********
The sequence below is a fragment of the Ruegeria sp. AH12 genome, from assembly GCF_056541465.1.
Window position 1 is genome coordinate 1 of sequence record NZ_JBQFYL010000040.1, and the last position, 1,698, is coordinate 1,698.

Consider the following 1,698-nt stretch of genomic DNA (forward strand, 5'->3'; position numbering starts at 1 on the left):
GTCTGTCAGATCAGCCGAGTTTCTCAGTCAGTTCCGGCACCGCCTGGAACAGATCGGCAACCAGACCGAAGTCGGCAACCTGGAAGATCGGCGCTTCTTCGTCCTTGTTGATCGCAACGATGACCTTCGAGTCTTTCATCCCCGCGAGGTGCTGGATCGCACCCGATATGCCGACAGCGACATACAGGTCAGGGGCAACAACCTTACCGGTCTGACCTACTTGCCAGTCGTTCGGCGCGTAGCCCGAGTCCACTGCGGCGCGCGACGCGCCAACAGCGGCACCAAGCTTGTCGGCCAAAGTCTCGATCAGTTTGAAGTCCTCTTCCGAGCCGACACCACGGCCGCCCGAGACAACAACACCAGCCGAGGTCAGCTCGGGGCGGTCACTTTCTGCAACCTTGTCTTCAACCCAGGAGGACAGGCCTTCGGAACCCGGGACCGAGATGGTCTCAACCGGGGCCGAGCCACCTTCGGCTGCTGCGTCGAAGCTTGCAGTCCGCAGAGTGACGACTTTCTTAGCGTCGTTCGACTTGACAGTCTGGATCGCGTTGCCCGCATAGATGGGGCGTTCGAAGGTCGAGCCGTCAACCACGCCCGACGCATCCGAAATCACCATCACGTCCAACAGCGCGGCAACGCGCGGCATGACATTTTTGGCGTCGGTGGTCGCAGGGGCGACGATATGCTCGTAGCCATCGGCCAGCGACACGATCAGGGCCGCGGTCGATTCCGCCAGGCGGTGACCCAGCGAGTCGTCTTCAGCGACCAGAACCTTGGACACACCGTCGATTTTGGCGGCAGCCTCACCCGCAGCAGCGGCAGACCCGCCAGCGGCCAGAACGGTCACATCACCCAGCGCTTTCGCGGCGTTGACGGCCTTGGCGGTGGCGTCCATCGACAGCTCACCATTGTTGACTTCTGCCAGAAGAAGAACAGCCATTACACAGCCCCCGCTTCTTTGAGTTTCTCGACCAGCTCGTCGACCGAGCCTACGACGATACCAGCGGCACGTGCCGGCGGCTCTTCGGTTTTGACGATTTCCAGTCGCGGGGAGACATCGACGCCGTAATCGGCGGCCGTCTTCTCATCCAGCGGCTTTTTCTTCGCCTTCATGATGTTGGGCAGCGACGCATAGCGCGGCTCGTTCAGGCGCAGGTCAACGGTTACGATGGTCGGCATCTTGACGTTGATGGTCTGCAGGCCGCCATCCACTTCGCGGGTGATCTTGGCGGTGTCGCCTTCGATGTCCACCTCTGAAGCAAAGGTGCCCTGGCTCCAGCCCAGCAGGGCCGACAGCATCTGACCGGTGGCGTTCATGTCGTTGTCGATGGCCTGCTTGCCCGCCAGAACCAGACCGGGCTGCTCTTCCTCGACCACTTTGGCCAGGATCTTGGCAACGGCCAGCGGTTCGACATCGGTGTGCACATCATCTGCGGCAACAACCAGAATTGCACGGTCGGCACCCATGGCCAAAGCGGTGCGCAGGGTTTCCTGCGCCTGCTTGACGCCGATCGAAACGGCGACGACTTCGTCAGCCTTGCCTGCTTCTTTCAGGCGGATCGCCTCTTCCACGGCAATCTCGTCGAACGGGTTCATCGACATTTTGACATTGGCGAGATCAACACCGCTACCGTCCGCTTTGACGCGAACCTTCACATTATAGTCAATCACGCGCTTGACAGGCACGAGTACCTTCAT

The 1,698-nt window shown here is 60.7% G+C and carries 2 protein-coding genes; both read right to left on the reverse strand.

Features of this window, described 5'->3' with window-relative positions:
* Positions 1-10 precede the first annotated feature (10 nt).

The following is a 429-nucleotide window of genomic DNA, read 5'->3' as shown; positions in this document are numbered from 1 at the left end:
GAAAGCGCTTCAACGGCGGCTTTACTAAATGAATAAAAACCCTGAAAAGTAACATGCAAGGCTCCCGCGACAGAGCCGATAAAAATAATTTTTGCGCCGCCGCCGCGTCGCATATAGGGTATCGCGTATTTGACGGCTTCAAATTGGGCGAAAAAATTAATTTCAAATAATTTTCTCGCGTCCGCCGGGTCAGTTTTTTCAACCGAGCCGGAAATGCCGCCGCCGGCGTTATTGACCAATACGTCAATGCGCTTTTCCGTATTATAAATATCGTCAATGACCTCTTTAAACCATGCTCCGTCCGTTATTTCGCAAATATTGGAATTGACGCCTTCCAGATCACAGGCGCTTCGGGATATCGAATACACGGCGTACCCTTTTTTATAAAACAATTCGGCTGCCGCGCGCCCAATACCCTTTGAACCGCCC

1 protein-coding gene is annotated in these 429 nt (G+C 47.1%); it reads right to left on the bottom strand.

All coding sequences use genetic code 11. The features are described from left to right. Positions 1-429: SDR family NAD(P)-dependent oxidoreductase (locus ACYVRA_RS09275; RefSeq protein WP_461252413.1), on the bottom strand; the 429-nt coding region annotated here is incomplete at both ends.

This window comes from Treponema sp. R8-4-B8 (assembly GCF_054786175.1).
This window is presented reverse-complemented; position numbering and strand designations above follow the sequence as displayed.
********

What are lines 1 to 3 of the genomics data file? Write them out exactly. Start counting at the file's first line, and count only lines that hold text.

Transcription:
The sequence below is a fragment of the Ruegeria sp. AH12 genome, from assembly GCF_056541465.1.
Window position 1 is genome coordinate 1 of sequence record NZ_JBQFYL010000040.1, and the last position, 1,698, is coordinate 1,698.

Consider the following 1,698-nt stretch of genomic DNA (forward strand, 5'->3'; position numbering starts at 1 on the left):